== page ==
Russia and the UN Security Council

Huntn

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What would it take to remove Russia from the United Nations Security Council? Up front, it seems Impossble, but I’ll ask, how can the UN even function if it has a rogue State on the Security Council who is undermining the proceedings to benefit itself in an unlawful manner?


An interesting article that argues Russia is not a legitimate member of the UN Security Council, that technically the position is not supposed to be transferred from one country (USSR) to another (Russia).

Summing up​

  • According to the Constitution of the USSR, the union republics, including the RSFSR, had the status of individual states with the right to withdraw from the USSR. In turn, the USSR was a separate state from the union republics;
  • The UN Charter does not allow the change or continuation of permanent membership in the UN Security Council from one country to another;
  • The Constitution of the USSR does not provide any procedures of the replacement of the Soviet Union by one of the USSR’s parts in international organizations and bodies, including the UN Security Council;
  • The highest bodies of state power and administration of the USSR did not take a decision to replace the Soviet Union with the RSFSR in international organizations and bodies, including the UN Security Council;
  • No international treaty made with the participation of the USSR provides for the replacement of the Soviet Union with the RSFSR in international organizations and bodies, including the UN Security Council

Ukraine invasion: should Russia lose its seat on the UN Security Council?​


There is no mechanism to remove a permanent member of the Security Council written into the UN Charter. The word “permanent” was to mean just that. But there is a process to remove a country from the United Nations. That would require a vote of the UN General Assembly based on the recommendation of the Security Council. This has never been done. And given that Russia has a veto on the Security Council, the Council cannot recommend Russia’s removal without Russia’s agreement. This simply will not happen. So no, Russia cannot be kicked out.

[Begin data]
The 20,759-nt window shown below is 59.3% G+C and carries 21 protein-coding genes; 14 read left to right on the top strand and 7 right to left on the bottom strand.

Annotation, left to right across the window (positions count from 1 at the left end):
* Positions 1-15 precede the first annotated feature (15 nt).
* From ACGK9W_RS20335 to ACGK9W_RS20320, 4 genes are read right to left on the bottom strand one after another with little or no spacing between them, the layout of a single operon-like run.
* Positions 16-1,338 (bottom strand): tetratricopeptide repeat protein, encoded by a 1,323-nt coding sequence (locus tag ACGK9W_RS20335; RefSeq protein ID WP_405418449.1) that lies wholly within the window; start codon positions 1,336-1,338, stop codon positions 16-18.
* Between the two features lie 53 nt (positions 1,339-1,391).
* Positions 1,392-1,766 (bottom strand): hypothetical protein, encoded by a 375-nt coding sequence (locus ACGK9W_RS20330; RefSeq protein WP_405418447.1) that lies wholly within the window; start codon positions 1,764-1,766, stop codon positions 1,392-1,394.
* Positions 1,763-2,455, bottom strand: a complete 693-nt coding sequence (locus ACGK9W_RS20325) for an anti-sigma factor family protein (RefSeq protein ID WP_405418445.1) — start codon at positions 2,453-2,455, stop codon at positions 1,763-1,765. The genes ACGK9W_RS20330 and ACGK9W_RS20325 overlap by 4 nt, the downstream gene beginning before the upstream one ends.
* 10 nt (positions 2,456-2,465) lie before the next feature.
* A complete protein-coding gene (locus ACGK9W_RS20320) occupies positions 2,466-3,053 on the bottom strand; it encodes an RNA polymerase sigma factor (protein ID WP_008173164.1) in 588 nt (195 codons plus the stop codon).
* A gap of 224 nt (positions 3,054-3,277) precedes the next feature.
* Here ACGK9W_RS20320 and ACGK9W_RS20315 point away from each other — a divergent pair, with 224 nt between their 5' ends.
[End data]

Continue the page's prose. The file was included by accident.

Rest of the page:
But is Russia validly there at all? This is Ukraine’s question. The UN Charter says that the USSR, not Russia, is the permanent member. While no permanent member of the Security Council has ever been removed, two have changed – and it is worth analysing how and why, not just for the current crisis but for the next one surely coming over Taiwan.
 
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Scepticalscribe

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Personally, I would not favour removing "Russia" from the Security Council; however, I do think that the arrangement re the use of the veto - and not just for the Russians - could (and should) be re-visited and could well be - and ought to be - subject to amendment.
 

SuperMatt

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Personally, I would not favour removing "Russia" from the Security Council; however, I do think that the arrangement re the use of the veto - and not just for the Russians - could (and should) be re-visited and could well be - and ought to be - subject to amendment.
Yeah, like if you are the country starting a war, you should not get a vote on that specific issue.
 

Huntn

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Personally, I would not favour removing "Russia" from the Security Council; however, I do think that the arrangement re the use of the veto - and not just for the Russians - could (and should) be re-visited and could well be - and ought to be - subject to amendment.
It is supposed to be an esteamed position requiring responsible powers. When one goes rogue, what do you get? They have shown that in their current state they have no business being in such a position in the UN, my opinion.

Regarding the veto, how about when your country is in a position of being held accountable for wrong doing, you vote becomes null? That’s kind of what you said.
 

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It is supposed to be an esteamed position requiring responsible powers. When one goes rogue, what do you get? They have shown that in their current state they have no business being in such a position in the UN, my opinion.

I beg to differ.
Regarding the veto, how about when your country is in a position of being held accountable for wrong doing, you vote becomes null? That’s kind of what you said.
No, that is not what I said.